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Reflections on my first year in out-of-school time

By Joshua Kukowski

As a classroom history teacher, it was my perception that what happened out of school was not my problem. After one year as an Extension educator, I see that, and a few other things, differently.

Anniversaries are always moments of reflection and I am hoping to share some of the key "ah ha's" that I have experienced, learned, and rediscovered as I embarked in the out-of-school youth development realm. In the past year, I have experienced, learned or rediscovered many things. I want to share a few of them with you and get your reaction -- either as a veteran or a fellow newcomer.

Out-of-school time is vital

Our work is important. The perception that out-of-school time is "not my problem" is wrong and counter-productive. Youth spend more time out of school than they do in school and those critical after-school times and activities have a deep impact on how our young people develop. Young people who have positive out-of-school-time experiences develop healthier relationships and are more involved in their communities than those who do not. In addition, these experiences support formal learning. It is now my goal to make out-of-school time have equal parity in all educators' voices and actions.

Make our experiences relevant

As a classroom history teacher, I taught dates, places, and all the things that make people successful on "Jeopardy." However, the most important thing I tried to do was instill historical thinking skills such as:
  • Dealing with conflicting evidence
  • Subtext
  • Analyzing primary sources
  • Making an effective argument

Can you think of ways that out-of-school time supports these types of skills that transcend the historical realm and are infused into everyday life? One basic example is when a young person receives conflicting messages on Facebook. Or how they argue their case with their friends or family.
How to identify and elevate our work and move from a content piece to a real-life situation? Out-of-school-time programs like 4-H do this in countless ways! In fact, this applicability is what hooks young people and generates that curiosity that we consistently see in our STEM projects and clubs, our service-learning projects, and in the learning that occurs at our showcase events, to name a few.

I have learned a few other things in my first year, but these lessons stand out. Whether you are a veteran or a newbie like me, what reflective advice would you like to share about your first-year on the job?

-- Joshua Kukowski, Extension educator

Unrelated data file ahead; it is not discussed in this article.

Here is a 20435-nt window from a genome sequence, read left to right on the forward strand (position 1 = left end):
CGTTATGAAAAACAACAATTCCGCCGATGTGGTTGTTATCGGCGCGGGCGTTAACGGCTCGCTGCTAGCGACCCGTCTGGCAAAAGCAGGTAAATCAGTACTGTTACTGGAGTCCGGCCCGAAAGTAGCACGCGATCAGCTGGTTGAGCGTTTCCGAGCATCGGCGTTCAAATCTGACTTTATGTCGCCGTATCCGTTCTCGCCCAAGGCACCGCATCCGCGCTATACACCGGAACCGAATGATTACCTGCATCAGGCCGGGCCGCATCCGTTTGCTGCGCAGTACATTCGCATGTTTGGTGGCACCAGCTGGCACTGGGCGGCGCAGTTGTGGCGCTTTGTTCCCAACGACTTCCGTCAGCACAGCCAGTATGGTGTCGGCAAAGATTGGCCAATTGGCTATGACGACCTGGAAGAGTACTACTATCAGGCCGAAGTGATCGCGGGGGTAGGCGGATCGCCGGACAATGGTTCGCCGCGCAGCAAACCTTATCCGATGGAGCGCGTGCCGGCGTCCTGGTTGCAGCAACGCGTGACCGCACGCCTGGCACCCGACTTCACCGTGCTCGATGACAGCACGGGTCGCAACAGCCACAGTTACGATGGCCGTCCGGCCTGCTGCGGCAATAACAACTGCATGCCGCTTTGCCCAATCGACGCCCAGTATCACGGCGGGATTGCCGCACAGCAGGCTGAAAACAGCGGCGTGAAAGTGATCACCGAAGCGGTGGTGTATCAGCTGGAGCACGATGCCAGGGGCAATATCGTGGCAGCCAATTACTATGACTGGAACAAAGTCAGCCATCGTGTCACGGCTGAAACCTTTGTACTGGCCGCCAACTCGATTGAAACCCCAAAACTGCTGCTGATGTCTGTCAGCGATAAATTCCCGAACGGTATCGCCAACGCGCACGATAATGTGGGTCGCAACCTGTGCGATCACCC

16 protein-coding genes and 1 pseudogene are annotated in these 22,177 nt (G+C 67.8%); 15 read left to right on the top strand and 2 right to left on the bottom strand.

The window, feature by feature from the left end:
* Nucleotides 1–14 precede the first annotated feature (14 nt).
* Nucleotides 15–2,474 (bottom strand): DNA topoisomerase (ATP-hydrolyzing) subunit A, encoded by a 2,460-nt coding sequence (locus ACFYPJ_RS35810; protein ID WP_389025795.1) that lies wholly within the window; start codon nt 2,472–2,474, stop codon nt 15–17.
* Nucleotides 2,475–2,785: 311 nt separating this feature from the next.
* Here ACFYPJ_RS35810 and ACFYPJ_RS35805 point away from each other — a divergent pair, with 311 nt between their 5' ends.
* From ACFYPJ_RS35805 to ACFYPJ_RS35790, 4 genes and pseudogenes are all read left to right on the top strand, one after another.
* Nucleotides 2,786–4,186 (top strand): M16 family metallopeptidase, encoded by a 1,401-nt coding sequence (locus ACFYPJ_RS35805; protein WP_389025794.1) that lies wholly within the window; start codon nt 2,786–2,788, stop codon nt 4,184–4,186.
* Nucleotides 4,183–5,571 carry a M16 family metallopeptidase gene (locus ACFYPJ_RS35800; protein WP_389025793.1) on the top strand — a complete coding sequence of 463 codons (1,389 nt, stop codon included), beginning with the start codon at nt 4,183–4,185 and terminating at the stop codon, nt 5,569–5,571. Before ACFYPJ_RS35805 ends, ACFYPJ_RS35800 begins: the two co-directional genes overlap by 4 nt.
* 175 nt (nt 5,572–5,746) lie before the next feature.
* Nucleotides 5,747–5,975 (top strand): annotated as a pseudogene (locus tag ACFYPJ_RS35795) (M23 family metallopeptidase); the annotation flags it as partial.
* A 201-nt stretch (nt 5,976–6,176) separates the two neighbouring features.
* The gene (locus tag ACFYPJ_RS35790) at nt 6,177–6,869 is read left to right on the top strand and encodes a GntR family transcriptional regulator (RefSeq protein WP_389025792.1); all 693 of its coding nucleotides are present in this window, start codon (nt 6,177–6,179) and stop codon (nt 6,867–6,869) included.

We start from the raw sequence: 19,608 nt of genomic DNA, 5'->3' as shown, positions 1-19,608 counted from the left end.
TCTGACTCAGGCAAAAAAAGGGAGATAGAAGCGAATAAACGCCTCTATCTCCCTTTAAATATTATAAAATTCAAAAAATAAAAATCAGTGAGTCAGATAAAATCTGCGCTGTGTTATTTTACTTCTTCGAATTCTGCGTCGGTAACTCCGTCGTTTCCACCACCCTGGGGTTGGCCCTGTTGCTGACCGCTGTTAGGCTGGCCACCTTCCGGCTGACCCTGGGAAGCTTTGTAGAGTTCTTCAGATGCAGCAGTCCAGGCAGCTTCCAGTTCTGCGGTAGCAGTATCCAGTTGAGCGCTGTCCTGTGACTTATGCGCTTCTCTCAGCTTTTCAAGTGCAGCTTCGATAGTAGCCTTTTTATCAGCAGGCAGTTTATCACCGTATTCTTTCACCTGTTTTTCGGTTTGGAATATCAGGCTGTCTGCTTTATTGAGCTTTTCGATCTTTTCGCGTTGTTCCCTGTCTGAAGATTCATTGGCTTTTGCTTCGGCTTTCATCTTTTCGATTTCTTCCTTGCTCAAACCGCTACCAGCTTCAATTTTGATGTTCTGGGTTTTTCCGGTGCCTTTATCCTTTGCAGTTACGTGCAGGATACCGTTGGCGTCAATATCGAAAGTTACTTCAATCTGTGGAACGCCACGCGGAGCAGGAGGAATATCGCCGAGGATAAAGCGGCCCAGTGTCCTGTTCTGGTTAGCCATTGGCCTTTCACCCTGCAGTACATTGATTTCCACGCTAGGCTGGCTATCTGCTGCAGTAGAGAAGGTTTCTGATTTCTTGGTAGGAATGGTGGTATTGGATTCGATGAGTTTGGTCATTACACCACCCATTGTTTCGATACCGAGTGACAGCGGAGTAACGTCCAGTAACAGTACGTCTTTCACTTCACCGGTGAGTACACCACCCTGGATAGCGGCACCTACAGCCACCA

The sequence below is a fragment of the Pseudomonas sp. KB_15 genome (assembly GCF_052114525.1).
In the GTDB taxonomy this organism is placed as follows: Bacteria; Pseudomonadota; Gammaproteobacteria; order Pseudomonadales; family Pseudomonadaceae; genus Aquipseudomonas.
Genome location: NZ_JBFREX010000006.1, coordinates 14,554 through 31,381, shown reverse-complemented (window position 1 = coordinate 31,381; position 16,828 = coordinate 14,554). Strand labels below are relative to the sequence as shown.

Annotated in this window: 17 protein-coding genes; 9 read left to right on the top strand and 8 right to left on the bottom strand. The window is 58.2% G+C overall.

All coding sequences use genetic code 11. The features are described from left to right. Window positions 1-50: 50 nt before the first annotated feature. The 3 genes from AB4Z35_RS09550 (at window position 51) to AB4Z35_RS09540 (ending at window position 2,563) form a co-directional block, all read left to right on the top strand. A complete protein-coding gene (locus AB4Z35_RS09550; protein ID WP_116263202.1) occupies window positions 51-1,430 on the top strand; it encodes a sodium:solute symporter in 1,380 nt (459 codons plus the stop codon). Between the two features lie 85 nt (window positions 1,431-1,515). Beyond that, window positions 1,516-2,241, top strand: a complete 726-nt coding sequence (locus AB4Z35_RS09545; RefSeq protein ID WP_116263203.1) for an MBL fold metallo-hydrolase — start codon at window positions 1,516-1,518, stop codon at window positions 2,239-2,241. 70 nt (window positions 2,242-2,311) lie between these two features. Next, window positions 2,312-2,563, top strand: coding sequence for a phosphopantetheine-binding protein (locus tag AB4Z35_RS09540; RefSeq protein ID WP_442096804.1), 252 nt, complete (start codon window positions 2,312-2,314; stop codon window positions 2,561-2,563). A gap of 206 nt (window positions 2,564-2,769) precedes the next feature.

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  1. A reflection that I would share is that you don't have to be an expert. We do not expect perfection from the youth we serve nor do most expect it of us. Share the fact that you are learning about the topic they care about. Ask them if they know more. Honor the youth for what they know...not what they don't.
    Also....Smile. Let the kids see your enjoyment.

  2. I like the mention of applicability as what hooks young people. Great observation. Sometimes we stress the fun without giving young people credit for wanting skills that they can apply in all parts of their lives. We want to have fun too at the same time letting young people in on the end game (skill building) can strengthen outcomes and be the "hook" that gets them through the door. Thanks Josh for your observations.
    Also thank you for sharing the historical thinking skills. That is a new way of thinking about problem solving for me and I am excited to start integrating them into my work.

  3. Thanks for sharing your reflections on out of school time and thoughts from the first year in a new position. I appreciate your sharing the historical thinking skills, as it shares a new way to view essential life skills.
    In my career, I have had many opportunities to have new roles (even within the same organization and without a title change). I believe one of the most important aspects of starting a new role is to build effective relationships and get to know key individuals. I remember when I first started teaching, I was advised to make sure I got to know the custodian, who has a very vital role in a school building. He was one of the very important individuals who I connected with and knew was there to support me. We all need individuals to talk things through with during our careers and it will much easier if you can identify some of them early on within the first year.